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Friday, February 15, 2008

sexism and racism - 2008

Here's a good discussion of sexism and racism in our current presidential election contest between Clinton and Obama. The idea that Rush Limbaugh feels comfortable putting a parody on his show called "Barack, the magic negro" speaks volumes as does the fact that some web site can parody Sen. Clinton with toilet brushes sporting "First Cleaning Lady" label. Both of these examples are part of the new "sport" of politics and go with the territory. But what has really given me pause is the op-ed piece by Gloria Steinem making the case that sexism is worse than racism. Now, women of a certain age are supposedly supporting Hillary because we believe in the feminist cause, grew up in the fray, and support our sister. I guess I missed the meeeting, because I support Obama. Here is the link to her article and a link to the CNN discussion.

Here's the key quote from Steinem's article that I think bears reading fully:
"I’m not advocating a competition for who has it toughest. The caste systems of sex and race are interdependent and can only be uprooted together. That’s why Senators Clinton and Obama have to be careful not to let a healthy debate turn into the kind of hostility that the news media love. Both will need a coalition of outsiders to win a general election. The abolition and suffrage movements progressed when united and were damaged by division; we should remember that."

Unfortunately, the point of her message is in fact to compare racism to sexism and that Hillary is not getting fair treatment.


As a white woman (who fully embraces the liberation movement, mantra, and mantle) who lives in an African-American neighborhood, I feel I have a perspective on sexism vs. racism that Ms. Steinem may not have. This gives me great pause because I fully embraced the "Ms." designation when it made its debut and continue to use it to this day. The idea that I have a different perspective from GS is important for me to acknowledge. But do it I must.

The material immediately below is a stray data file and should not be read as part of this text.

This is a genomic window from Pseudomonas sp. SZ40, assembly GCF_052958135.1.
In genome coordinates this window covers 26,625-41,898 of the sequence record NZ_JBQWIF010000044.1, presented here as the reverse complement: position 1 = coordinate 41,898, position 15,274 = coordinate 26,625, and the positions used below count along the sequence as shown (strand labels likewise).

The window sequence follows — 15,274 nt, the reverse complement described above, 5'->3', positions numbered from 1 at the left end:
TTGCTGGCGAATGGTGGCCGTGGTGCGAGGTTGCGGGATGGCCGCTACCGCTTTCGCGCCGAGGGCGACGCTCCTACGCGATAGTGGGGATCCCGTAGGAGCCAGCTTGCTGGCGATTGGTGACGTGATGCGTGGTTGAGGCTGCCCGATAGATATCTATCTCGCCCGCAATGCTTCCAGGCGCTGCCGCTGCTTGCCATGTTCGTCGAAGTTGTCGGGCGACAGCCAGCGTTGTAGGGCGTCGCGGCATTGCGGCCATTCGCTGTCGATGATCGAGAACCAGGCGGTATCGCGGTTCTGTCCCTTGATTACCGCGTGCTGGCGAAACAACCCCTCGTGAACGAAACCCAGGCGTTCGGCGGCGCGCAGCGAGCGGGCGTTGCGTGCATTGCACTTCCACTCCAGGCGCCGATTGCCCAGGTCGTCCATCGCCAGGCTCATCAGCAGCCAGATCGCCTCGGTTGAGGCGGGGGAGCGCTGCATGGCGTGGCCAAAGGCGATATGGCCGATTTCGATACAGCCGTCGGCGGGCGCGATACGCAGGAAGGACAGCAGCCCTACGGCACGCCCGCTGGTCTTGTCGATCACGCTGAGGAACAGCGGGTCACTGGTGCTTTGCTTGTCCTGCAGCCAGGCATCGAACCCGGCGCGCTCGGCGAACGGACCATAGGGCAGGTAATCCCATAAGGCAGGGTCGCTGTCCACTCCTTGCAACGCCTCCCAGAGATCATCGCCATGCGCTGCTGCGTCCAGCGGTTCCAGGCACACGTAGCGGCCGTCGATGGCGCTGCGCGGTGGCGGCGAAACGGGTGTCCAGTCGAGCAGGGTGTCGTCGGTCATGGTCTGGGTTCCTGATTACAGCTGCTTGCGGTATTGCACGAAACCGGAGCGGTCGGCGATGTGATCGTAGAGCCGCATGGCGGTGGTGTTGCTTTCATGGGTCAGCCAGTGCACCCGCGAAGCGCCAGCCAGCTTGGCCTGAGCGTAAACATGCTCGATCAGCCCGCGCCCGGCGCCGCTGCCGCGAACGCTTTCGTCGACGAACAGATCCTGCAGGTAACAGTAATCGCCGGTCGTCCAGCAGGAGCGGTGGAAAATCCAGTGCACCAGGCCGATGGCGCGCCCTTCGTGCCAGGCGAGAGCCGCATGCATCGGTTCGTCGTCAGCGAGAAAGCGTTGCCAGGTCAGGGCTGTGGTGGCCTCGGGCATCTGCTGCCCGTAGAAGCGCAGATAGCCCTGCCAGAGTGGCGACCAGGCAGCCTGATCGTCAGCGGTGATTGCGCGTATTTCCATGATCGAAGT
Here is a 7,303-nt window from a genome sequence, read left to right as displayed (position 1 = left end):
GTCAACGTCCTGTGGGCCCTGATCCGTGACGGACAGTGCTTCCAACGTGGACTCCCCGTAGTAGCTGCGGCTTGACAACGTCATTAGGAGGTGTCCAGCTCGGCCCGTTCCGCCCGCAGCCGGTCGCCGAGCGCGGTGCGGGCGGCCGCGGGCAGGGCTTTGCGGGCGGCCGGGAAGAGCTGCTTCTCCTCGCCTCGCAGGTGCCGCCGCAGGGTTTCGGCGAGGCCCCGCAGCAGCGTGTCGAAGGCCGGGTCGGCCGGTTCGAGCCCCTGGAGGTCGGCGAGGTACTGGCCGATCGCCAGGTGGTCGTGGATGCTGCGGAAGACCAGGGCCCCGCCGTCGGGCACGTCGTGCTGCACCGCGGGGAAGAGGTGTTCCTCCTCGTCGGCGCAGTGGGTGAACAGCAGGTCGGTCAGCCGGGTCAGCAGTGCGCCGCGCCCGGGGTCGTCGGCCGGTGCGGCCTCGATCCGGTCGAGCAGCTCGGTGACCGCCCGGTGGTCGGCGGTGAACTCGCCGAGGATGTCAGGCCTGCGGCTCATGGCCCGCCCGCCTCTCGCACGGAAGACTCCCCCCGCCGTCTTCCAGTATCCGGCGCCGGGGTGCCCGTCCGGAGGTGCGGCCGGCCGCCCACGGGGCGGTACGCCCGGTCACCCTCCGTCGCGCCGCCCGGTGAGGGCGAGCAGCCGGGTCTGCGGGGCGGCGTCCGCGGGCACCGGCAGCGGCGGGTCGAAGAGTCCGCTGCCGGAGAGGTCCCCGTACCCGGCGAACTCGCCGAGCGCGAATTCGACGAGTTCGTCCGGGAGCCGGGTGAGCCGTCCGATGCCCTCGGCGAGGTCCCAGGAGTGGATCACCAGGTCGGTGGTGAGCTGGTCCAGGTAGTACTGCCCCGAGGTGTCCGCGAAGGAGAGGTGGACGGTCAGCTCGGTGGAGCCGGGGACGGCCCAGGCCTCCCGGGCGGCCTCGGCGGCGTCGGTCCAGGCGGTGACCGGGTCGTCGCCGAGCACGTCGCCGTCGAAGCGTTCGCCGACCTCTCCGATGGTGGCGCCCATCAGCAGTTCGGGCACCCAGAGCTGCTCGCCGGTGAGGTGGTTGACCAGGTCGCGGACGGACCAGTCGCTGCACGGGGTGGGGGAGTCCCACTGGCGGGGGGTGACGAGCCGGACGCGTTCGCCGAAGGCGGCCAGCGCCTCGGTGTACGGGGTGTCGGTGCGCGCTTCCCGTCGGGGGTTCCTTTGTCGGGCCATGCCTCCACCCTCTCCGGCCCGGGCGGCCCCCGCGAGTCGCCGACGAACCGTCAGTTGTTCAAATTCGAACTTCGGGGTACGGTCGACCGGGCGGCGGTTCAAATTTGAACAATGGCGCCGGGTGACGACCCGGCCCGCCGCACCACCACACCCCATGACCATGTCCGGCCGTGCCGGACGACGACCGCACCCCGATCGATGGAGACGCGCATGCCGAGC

Racism always trumps sexism. In my very first post on this blog I noted that I, as a white woman and my roommate, as a black man, could each only disguise our gender, but not our race. Hillary can do many things to demystify, ignore, and downplay her gender. Gender is an ascribed characteristic. What if Hillary is a lesbian? Does that change the sexism discussion or not? But you cannot change, cover, or erase the issue of race. Hillary will always, always, always have a head start on Barack Obama by virtue of being white. Hillary has white privilege to draw on, use, and gain favor. Obama will never be able to gain those points no matter how he plays the race card or tries to invoke JFK (issues raised by GS). I take issue with the very issue that GS raises - that somehow Obama gets a pass on race while Hillary has to defend her gender. A pass??? Every day Obama starts from a negative position simply because of his skin color. Surely my feminist heroine cannot be so blinded by her zeal to advocate gender that she does not see the privilege she enjoys every day.

So, while I can throw volleys at the national pundits on this topic, do I see any reflections of the issue in my own neck 'o the woods? I feel the anxiety of sexism all the time - men reacting to me in ways that are dictated by our gender differences (and darn it, not in a way that creates valentines :). When white men engage in sexism, it seems unbeatable - white men trump white women. But when men of color engage in sexism, it seems less difficult - white trumps black and that can overcome the barrier of men trumping women. Sad isn't it? I can be comforted by my white privilege even if a man is giving me grief for being a woman.

The answer to this conundrum, of course, is to recognize and reject my position of privilege. I do this on a regular basis. It is not easy to do, but essential if we are to ever get over the sexism vs. racism debate.

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